Trust the force
As a life-long fan of sci-fi movies, it brought a smile to my face to hear one of my training heroes say “Trust the force.”
Karen Pryor’s reference to the Star Wars series at ClickerExpo a few years ago was meant as a reminder to stay focused on the principles we learned, even in challenging training situations. In fact, Karen was suggesting that we rely more than ever on the fundamentals when we were impatient or tempted to give up and revert to old habits.
So, when I found myself surrounded by a flock of novice chickens, straight off a poultry farm, and 20 eager Chicken Camp students, it was comforting and reinforcing to hear Karen’s voice in my head…
[Cue music:] “Trust the force.”
Dogs and cats and chickens!
Students in the Karen Pryor Academy Dog Training Program are required to choose an alternate species, something other than a dog, to work with for several exercises in the program. As a multiple-cat owner for years, I chose to work with one of my cats as my alternate species. Working with Griffin, a somewhat nervous guy, was certainly more challenging than working with my dogs. He rewarded me for my patience, and reinforced me for the good habits of creating specific training plans, setting up a training environment that was conducive to learning success, remaining still and quiet, splitting criteria, and sticking to short sessions. We were successful together and both enjoyed the process and power of clicker training.
But I had lived with Griffin for 10 years and knew him well. Shy as he was, we had a good relationship and spent a lot of time together. He is a member of my family. Wouldn’t it be fun and instructive to apply my clicker training skills to a far greater challenge—a species that isn’t a companion animal?
I had heard of Chicken Camps for years. Though the concept sounded a bit strange back when I first began to train dogs, I had come to understand the appeal of working with a species with which I had absolutely no experience. Of course, everyone has seen chickens, and some people know more about them than I do. But most of us don’t spend time hanging out with them in our homes, or cuddle them while we watch a movie, or invite them into our beds at night, as we do with our companion animals.
Three Amigos: Janet Velenovsky with Michelle Mullins
(left and right) assisted Terry Ryan in presenting
the first East Coast Chicken Camp
in Virginia in July 2010.
In the Pacific Northwest for business, I was fortunate to have a chance to visit Terry Ryan’s wonderful training center, Legacy Canine, in Sequim, WA. In addition to a brilliantly planned and realized training center, with an agility field and a playground any dog would howl over, Terry’s property includes a first-class chicken compound, including a tidy coop and a fenced yard.
It was there that I had my very first experience handling a chicken. Under Terry’s careful tutelage, I learned how to pick one up to avoid fluttering wings (one thumb over the top of each wing keeps them tucked), how to carry one (there’s the “approach-from-the-front-so-you-can-keep-your-eye-on-the-beak” style, or the “parallel pick-up” that allows you to tuck a chicken under your arm like a football carry), and how to feed chickens so that they only get one peck in a food cup (this requires a steady hand and practice, practice, practice). I was thrilled to learn just enough about chickens to develop a real desire for more.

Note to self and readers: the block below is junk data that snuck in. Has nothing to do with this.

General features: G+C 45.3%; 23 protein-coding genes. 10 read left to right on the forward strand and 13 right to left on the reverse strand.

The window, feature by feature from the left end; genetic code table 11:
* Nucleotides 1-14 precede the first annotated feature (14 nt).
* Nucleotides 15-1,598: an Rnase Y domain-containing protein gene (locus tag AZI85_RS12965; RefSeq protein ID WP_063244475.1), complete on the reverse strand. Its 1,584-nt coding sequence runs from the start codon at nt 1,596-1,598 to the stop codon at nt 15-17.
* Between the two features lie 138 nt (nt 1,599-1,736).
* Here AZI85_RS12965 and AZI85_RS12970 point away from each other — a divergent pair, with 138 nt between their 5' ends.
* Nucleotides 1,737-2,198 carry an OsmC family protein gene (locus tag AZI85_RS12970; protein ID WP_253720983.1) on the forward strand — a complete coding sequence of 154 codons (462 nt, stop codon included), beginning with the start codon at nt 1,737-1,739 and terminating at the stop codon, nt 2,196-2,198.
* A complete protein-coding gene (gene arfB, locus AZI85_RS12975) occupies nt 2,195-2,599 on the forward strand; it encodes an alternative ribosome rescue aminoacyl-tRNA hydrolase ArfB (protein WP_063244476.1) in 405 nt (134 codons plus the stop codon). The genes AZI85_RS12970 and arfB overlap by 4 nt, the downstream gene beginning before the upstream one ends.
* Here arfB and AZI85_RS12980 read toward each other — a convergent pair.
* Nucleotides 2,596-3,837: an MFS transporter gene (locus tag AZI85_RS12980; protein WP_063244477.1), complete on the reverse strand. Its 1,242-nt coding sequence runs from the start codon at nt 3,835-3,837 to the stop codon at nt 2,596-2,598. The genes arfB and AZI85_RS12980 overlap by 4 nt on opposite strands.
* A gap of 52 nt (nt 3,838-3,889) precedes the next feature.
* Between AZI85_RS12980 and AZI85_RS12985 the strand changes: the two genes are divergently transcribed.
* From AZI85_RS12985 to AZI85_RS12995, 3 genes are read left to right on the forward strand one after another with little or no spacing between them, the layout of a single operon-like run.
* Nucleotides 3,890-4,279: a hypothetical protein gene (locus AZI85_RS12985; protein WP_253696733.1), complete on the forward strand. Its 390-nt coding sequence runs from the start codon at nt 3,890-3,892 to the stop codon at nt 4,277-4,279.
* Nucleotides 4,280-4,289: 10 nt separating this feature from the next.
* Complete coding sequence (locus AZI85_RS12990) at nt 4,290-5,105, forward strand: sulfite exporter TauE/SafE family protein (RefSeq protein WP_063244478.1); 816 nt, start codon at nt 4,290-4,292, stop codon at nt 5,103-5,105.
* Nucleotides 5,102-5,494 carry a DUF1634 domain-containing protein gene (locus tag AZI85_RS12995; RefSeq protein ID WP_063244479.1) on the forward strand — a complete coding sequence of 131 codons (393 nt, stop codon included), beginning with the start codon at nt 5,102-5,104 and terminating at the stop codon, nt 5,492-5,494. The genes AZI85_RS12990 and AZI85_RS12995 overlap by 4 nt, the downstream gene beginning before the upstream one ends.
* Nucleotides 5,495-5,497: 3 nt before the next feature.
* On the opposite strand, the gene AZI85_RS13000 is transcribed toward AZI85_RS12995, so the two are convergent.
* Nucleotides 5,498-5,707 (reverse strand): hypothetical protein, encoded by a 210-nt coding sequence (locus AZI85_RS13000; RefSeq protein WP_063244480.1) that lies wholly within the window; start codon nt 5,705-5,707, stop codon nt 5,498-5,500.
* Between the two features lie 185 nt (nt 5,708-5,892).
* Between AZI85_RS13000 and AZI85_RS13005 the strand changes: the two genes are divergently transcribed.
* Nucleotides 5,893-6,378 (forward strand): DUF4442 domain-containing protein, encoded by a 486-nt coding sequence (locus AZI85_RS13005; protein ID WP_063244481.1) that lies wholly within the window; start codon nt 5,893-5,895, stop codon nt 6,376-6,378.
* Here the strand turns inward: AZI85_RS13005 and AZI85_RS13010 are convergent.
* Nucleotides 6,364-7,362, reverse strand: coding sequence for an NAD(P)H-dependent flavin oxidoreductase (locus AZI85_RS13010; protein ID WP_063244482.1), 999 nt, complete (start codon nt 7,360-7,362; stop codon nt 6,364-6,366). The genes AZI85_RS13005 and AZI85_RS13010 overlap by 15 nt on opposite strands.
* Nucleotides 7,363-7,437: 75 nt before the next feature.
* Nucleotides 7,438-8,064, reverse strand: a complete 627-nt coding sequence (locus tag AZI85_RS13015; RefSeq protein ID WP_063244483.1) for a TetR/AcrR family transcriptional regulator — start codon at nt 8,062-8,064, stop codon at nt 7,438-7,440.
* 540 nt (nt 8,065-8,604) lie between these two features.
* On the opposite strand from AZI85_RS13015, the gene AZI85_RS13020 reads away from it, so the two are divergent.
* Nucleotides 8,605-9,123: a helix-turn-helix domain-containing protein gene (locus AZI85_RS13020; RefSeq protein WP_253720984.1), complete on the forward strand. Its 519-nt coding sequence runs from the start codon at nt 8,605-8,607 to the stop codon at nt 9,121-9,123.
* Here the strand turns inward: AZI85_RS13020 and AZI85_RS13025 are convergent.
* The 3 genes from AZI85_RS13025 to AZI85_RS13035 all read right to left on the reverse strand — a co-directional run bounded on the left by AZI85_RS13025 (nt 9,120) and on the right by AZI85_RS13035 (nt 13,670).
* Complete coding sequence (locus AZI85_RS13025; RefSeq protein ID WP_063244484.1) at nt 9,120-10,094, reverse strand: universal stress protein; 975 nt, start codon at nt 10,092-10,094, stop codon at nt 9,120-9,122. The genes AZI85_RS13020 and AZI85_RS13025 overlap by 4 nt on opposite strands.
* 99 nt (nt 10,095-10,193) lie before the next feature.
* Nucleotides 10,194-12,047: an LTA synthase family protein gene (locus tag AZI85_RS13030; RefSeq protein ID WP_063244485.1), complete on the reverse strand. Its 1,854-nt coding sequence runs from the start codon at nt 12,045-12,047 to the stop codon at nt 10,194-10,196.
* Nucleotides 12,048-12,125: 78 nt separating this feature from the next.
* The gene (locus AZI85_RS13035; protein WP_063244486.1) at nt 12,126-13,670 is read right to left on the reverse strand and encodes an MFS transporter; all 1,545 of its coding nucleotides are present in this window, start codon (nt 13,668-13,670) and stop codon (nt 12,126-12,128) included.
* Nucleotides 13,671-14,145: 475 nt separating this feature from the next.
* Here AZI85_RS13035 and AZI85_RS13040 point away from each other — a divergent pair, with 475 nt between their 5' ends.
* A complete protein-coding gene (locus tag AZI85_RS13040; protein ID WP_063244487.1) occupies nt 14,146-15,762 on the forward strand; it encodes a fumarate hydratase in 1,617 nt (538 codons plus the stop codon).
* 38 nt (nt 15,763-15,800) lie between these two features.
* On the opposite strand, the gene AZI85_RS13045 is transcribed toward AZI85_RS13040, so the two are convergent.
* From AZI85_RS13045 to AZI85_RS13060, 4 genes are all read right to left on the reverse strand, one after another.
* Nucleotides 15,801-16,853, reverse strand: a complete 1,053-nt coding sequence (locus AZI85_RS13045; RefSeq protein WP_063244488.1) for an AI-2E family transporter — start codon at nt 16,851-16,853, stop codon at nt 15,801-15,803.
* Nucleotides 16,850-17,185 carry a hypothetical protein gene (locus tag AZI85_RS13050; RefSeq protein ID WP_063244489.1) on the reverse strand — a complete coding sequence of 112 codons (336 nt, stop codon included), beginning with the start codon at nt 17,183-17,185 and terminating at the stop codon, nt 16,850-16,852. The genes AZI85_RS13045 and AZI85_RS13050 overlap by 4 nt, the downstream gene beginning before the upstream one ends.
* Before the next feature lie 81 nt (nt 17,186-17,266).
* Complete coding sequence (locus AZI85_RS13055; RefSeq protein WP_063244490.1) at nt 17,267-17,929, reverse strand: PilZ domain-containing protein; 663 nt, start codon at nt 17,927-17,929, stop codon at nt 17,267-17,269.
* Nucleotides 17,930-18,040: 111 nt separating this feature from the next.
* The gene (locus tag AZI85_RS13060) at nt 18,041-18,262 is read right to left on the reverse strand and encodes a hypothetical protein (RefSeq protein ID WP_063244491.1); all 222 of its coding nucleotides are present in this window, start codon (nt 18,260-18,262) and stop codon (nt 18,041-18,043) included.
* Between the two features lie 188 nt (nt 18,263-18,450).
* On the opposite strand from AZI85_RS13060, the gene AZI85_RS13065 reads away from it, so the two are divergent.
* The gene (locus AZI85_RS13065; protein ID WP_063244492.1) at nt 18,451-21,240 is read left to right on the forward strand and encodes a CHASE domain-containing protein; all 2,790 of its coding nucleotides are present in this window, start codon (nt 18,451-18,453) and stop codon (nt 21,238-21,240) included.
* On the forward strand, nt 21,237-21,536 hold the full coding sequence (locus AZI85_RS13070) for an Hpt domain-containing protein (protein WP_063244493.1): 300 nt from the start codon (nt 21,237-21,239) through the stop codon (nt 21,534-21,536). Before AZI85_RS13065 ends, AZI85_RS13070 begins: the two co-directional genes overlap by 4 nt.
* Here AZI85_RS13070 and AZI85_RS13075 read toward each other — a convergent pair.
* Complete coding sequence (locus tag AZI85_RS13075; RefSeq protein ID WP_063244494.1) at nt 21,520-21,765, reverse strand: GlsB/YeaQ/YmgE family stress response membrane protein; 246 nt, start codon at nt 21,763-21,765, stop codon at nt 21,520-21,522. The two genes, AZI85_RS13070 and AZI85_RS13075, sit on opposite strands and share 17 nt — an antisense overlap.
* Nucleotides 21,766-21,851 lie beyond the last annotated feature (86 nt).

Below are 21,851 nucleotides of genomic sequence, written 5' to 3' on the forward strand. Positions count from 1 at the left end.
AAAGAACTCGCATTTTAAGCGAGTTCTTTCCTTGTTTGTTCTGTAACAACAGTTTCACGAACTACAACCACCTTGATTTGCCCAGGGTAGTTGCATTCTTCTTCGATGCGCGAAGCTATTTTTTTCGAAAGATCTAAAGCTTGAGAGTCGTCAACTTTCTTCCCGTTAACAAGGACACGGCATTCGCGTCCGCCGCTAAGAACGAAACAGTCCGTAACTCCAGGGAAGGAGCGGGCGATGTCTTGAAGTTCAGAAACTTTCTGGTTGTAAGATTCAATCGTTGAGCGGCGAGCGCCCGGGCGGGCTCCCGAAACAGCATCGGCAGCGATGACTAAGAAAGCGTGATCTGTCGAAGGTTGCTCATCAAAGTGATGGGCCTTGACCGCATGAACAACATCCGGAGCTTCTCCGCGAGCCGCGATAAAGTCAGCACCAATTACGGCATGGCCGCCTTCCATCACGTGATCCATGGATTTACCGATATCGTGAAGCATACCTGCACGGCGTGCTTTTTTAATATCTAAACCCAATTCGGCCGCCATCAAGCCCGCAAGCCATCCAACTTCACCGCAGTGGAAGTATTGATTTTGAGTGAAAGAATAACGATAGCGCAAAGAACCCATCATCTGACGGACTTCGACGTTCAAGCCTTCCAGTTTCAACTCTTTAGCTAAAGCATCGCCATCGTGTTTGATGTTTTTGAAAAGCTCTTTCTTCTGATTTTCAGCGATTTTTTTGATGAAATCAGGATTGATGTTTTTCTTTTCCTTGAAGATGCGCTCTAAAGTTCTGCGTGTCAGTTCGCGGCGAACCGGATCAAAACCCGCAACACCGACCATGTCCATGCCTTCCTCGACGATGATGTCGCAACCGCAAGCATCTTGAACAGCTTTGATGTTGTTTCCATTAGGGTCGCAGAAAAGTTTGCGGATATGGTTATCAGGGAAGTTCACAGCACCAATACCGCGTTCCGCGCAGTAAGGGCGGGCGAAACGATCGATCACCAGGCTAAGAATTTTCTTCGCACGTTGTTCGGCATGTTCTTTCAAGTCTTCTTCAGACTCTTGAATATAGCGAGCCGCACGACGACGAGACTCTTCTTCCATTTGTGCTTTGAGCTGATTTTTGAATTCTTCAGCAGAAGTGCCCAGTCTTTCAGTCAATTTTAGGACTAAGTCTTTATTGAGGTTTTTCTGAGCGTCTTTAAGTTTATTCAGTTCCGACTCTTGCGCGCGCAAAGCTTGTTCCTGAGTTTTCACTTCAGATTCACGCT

Another taste of chicken training came from a half-day session at an APDT conference. A short time after that, I had the privilege of assisting Terry as she conducted a one-day Chicken Camp in a corporate office in Knoxville, TN. In each of these situations, I saw people use the same fundamentals of clicker training we use with our dogs to elicit specific behaviors from chickens. Several were first-time clicker trainers!
Trainer novices, chicken novices
After these events, I knew I had to have the full four-day Chicken Camp experience myself. But my travel schedule and workload made it hard to plan another full-week trip across the country to Sequim. I pressed my luck and invited Terry to travel to Virginia to teach a group at the Dude Ranch Pet Resort and Training Center, where I teach classes. To my great delight, she accepted!
And Terry’s acceptance of that invitation leads me back to the scenario of 20 apt students ready to work with a rented flock of novice chickens. I had wanted the Chicken Camp experience for myself, but had also taken on the responsibility of gathering folks together for a group training. We weren’t faced with Terry’s well-socialized chickens, however. Being inside was unique for this flock, let alone being caged individually, put up on tables, and fed from the clicker cup. Would it work?Being inside was unique for this flock, let alone being caged individually, put up on tables, and fed from the clicker cup. Would it work?
“Trust the force.”
Terry’s first-day activities resembled work that new dog owners do to learn about their pets. She led the group through exercises in observation of a chicken’s natural behaviors. We learned about safe chicken handling. We played games with our training partners that honed our clicking and food delivery skills before we interacted with the chickens themselves. Similar to TAGteach™ lessons, these games helped the trainers to practice skills step-by-step, and to get reinforcement for success. We also spent time breaking standard chicken food pellets into tiny pieces so that we could avoid filling up our training subjects too fast. Finally, we were ready to begin shaping behavior in our chickens.
The same, only different: reinforcers, targets, extinction bursts, success!